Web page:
The complainants (appellees), as cross-respondents, demurred to the cross-bill filed on December 21, 1951. It is from the decree sustaining said demurrer that this appeal is taken. The question raised by the demurrer, and here argued, is whether "the matters and issues sought to be raised by the allegations of said cross-bill have heretofore been adjudicated * * * and are res judicata".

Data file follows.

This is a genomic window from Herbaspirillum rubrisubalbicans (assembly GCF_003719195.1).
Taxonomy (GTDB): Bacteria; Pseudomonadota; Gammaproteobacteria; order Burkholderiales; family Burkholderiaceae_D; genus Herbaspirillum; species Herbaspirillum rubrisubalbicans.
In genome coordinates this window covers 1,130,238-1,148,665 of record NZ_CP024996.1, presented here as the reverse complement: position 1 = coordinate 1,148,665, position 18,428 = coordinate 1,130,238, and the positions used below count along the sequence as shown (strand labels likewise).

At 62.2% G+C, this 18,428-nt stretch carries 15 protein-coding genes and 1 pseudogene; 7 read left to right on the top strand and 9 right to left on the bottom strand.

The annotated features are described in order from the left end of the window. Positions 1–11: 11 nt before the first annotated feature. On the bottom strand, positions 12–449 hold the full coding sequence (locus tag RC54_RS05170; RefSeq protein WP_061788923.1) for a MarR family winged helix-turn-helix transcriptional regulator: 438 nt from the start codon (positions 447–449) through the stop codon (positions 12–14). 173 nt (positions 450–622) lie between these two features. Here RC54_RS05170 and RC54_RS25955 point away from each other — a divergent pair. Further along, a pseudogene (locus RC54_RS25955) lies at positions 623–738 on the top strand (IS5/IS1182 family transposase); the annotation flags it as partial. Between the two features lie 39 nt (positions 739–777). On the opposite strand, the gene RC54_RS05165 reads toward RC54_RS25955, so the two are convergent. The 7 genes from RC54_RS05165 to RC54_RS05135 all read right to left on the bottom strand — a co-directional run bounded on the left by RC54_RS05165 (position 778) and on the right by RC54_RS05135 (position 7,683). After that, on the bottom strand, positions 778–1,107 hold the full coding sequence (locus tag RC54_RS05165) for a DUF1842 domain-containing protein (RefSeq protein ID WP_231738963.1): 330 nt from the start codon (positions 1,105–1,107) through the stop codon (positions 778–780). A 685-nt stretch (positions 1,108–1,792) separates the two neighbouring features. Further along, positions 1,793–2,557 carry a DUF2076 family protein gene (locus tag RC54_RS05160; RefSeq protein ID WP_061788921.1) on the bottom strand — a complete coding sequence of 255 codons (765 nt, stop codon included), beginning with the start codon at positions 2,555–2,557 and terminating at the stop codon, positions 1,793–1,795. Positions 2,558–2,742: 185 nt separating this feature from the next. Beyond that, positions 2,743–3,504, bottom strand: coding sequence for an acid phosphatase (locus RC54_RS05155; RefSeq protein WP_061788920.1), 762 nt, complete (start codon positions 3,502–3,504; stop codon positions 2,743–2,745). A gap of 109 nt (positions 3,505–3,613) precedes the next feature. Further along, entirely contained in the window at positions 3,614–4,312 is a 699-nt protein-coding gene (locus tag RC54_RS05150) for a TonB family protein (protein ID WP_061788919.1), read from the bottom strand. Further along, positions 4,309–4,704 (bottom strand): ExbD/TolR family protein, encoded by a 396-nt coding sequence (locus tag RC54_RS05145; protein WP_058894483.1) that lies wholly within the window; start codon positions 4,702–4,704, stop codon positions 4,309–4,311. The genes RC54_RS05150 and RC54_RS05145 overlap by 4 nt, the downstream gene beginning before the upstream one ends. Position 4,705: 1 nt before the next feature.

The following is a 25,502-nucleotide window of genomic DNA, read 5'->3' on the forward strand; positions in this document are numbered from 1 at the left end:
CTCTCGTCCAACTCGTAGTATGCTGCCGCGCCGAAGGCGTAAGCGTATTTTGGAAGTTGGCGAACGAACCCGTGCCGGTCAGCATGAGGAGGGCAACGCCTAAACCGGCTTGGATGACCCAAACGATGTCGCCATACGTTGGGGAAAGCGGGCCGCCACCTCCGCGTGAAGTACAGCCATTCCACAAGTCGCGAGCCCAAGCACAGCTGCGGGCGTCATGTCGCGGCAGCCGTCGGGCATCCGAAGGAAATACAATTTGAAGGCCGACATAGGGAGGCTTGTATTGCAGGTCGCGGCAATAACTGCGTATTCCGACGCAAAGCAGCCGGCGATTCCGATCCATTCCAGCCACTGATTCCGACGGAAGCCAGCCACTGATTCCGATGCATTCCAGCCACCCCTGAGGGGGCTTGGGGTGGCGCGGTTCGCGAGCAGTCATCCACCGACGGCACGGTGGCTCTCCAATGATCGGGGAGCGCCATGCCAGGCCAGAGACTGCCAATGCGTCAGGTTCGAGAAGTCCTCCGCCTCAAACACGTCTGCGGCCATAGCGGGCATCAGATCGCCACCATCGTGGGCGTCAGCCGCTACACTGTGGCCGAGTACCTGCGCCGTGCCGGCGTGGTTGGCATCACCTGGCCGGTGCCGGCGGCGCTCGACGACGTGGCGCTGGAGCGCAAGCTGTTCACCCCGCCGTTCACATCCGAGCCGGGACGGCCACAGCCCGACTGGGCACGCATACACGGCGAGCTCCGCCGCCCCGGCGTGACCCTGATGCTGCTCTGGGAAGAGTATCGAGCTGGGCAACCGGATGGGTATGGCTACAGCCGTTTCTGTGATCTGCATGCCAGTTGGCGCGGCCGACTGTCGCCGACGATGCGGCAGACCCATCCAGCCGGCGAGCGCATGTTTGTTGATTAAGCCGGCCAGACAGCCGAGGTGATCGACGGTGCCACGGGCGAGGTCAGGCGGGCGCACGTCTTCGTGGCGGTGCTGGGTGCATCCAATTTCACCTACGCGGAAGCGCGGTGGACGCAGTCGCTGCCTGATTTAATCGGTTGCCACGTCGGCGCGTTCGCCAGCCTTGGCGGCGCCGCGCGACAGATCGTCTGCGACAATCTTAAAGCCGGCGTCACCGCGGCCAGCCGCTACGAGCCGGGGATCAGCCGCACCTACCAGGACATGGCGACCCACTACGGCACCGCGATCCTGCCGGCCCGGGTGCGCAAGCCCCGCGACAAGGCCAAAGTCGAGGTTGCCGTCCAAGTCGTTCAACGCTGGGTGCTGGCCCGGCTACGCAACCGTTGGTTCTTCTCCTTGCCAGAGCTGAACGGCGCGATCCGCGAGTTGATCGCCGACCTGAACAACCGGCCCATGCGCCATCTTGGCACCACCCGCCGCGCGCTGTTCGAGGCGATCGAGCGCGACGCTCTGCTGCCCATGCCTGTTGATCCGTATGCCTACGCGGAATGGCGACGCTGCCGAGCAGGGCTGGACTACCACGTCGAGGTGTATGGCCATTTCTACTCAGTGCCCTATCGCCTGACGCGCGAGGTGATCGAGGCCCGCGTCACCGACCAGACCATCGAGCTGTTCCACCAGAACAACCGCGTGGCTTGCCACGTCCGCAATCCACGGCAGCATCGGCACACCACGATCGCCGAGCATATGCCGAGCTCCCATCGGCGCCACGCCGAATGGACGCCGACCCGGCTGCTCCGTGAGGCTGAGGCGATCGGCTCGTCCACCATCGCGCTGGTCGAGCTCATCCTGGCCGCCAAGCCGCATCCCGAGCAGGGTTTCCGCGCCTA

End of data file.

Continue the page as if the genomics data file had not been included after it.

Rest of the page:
Simply stated, the situation is this: A, B and C file a bill for the purpose of having title to 316 acres of land vested in them. D, the respondent, demurs to the bill. The demurrer is overruled. D then files an answer and cross-bill. The trial court, on D's motion, dismisses the original bill for want of prosecution. The decree does not recite whether the dismissal is "on the merits" or "with" or "without" prejudice. A, B and C then file a bill seeking to vacate the decree of dismissal. D's demurrer going to the equity of the bill is sustained. On appeal to the Supreme Court, the decree sustaining the demurrer is affirmed, thereby in effect, denying the relief sought. Query: Did the dismissal of the first bill of complaint, for want of prosecution, and denial by the circuit court and this court of the right to have said dismissal set aside, have the effect of definitely and finally settling and determining the matters and issues there presented? In other words, are appellants now barred from again setting up their claim to title, which claim is based on the same status as that embraced in the first bill? Our view is that both of these questions must be answered in the affirmative; and it follows that the trial court did not err in sustaining the demurrer to appellants' cross-bill.